Reverse auctions aren't going away. Here are some tips on how you can compete.

Most everyone hates "reverse" auctions, except the buyers who set them up - and even some of them have doubts they end up with a good deal.

The protests from mechanical contractors have been among the loudest of all, and with good reason, because their talents are unique. In reverse auctions, the lowest bidder wins - in the construction industry that means the project.

Despite the protests, the auctions' momentum is unstoppable in many industries for this form of procurement, and it appears unlikely that the construction industry will completely rid itself of what amounts to price gouging in reverse.

That being the case, you might as well make the best of it. Such is the message of Stuart Maudlin, a principal with Auctus Development in Houston, who has built a consulting business advising on how to do exactly that. I heard him speak a few months ago, and feel compelled to share some of his ideas with readers who might benefit from them. Although Maudlin has no experience with construction-industry reverse auctions, many of his concepts seem just as applicable to construction as anywhere else.

First, he emphasizes the importance of preparation. Who could argue with that? Preparing for a reverse auction involves not only the usual details of estimating and bidding, but subtleties that the average contractor might miss.

Participants

For instance, it's important to determine who should participate in the auction, and what they will need in the way of computer and communications equipment. Maudlin advises CEOs and CFOs who are not part of the auction team to stay away once the auction is in progress. An auction demands full concentration from participants. They can't afford to squander time and attention briefing the top brass on all that is transpiring. It's good to have some uninvolved people attend the auction as a learning experience, although they need to be unobtrusive once the auction gets under way.

He also recommends that an information-technology staff member be part of the auction team. Part of that person's job should be to set up more than one computer system that's logged onto the auction, just in case.

Study the auction protocols. People who have participated in reverse auctions typically report little bidding activity until the clock winds down toward the end of the designated time. Then, the action heats up and time extensions come into play. Learn how to use the clock to your advantage.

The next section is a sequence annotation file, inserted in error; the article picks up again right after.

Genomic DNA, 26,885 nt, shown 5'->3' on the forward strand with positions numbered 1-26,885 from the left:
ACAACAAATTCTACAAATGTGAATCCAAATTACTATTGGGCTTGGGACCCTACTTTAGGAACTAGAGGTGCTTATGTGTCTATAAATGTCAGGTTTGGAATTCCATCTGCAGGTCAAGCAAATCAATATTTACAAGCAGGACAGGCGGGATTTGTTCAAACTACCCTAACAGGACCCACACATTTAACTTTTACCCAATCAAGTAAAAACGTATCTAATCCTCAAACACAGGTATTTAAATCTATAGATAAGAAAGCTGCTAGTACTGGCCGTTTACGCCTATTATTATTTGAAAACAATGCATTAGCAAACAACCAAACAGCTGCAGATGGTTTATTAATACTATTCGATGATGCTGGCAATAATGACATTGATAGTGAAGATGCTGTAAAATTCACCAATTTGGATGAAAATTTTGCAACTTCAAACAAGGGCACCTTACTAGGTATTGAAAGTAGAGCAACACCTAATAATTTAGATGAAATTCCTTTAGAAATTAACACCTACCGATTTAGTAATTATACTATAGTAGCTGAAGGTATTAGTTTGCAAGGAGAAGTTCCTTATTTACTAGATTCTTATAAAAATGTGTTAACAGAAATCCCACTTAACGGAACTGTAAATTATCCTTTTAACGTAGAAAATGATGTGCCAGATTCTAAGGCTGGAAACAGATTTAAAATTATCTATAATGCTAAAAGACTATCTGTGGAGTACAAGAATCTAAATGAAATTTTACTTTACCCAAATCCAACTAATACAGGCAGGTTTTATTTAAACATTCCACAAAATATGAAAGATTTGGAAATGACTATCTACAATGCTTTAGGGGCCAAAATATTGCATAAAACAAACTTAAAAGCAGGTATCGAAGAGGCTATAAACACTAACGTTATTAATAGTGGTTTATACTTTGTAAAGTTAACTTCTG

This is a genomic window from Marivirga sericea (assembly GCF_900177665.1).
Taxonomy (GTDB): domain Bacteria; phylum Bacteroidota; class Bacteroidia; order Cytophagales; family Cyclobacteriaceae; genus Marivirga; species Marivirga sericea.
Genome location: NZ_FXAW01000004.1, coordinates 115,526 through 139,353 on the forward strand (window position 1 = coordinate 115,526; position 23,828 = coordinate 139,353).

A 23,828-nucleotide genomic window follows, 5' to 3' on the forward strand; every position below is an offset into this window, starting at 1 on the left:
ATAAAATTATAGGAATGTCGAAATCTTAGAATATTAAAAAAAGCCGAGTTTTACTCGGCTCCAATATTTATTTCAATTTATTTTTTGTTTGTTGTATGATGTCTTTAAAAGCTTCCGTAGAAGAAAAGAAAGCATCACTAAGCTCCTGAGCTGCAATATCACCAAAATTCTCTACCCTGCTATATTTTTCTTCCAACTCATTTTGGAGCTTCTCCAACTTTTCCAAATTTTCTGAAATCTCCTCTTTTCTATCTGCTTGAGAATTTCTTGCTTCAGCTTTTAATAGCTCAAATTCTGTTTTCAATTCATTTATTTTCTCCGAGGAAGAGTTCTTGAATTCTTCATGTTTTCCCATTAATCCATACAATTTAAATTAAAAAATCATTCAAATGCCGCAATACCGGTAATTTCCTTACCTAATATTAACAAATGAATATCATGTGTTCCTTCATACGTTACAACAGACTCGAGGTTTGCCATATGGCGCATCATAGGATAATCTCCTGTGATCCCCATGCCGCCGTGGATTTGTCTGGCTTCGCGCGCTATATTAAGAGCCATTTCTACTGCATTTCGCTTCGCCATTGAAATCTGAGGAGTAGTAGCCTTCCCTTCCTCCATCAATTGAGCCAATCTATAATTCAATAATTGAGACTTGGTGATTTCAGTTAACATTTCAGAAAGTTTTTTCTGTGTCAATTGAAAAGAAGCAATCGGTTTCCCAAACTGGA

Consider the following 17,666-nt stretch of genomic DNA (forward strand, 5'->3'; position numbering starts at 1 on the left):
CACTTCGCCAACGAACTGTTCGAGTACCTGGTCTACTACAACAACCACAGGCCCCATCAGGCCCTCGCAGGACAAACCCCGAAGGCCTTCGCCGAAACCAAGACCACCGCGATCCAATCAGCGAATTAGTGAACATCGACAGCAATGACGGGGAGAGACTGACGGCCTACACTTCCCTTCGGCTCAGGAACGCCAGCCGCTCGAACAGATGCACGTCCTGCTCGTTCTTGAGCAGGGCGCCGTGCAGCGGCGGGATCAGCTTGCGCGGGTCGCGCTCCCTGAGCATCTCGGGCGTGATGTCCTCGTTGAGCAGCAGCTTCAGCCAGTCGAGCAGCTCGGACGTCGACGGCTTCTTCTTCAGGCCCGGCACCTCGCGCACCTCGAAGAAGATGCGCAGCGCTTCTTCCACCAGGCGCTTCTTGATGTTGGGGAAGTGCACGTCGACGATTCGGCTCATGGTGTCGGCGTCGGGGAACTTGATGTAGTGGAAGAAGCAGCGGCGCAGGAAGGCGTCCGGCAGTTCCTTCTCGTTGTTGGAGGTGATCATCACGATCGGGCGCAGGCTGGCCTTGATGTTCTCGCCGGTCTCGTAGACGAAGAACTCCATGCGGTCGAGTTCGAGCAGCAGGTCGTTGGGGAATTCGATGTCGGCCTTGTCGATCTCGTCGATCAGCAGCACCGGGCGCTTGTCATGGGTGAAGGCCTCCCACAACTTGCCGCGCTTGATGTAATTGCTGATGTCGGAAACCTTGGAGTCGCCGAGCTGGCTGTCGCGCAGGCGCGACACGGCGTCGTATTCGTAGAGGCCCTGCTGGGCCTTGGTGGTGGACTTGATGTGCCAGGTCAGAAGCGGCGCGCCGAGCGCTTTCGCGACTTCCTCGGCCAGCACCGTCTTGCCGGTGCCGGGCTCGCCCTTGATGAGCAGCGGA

Time extensions have been known to prolong sessions by several hours. So participants should be prepared to stay late and outlast the competition. This means clearing one's schedule of business and personal obligations. Contracts have been lost because a key participant had to leave to pick up kids from school. Be prepared to deliver sandwiches and soft drinks to the auction team if they end up working into dinner.

Not playing to win

The most intriguing part of Maudlin's presentation was his contention that winning the auction may not always be the primary goal. Sometimes it may be in a company's best interest to finish second or third. That's because reverse auctions don't necessarily close the door on subsequent negotiations. If a winning company doesn't look like it can perform satisfactorily, the customer may look to the second or third bidder. So when bidding against weak competitors, it may be better to settle for second or third position rather than drive the price down to rock bottom.

Reverse-auction participants need to decide upon such strategy before the bidding begins. Assessing your competition is part of the pre-auction preparation, as is deciding on your goal.

The goal in most cases will be to win the job while not going below your predetermined lowest price; but under the scenario above, the primary goal might be keeping the project price up in the hope of getting a subsequent call from the customer.

Conversely, the goal may be to win the job at any price. This could be a rational strategy if there are other values to be gained apart from winning the auction itself. It may be to work with a marquee customer that could be used to a marketing advantage, or a chance to profit from value engineering or equipment upgrades based on the plans and specifications.

"I don't counsel unethical behavior," says Maudlin. "Reverse auctions have rules that need to be obeyed, but those rules have loopholes that can be exploited."

(Jim Olsztynski - pronounced Ol-stin-skee - is editor of Supply House Times, a sister publication of Snips. He can be reached at (630) 694-4006, or e-mail wrdwzrd@aol.com.)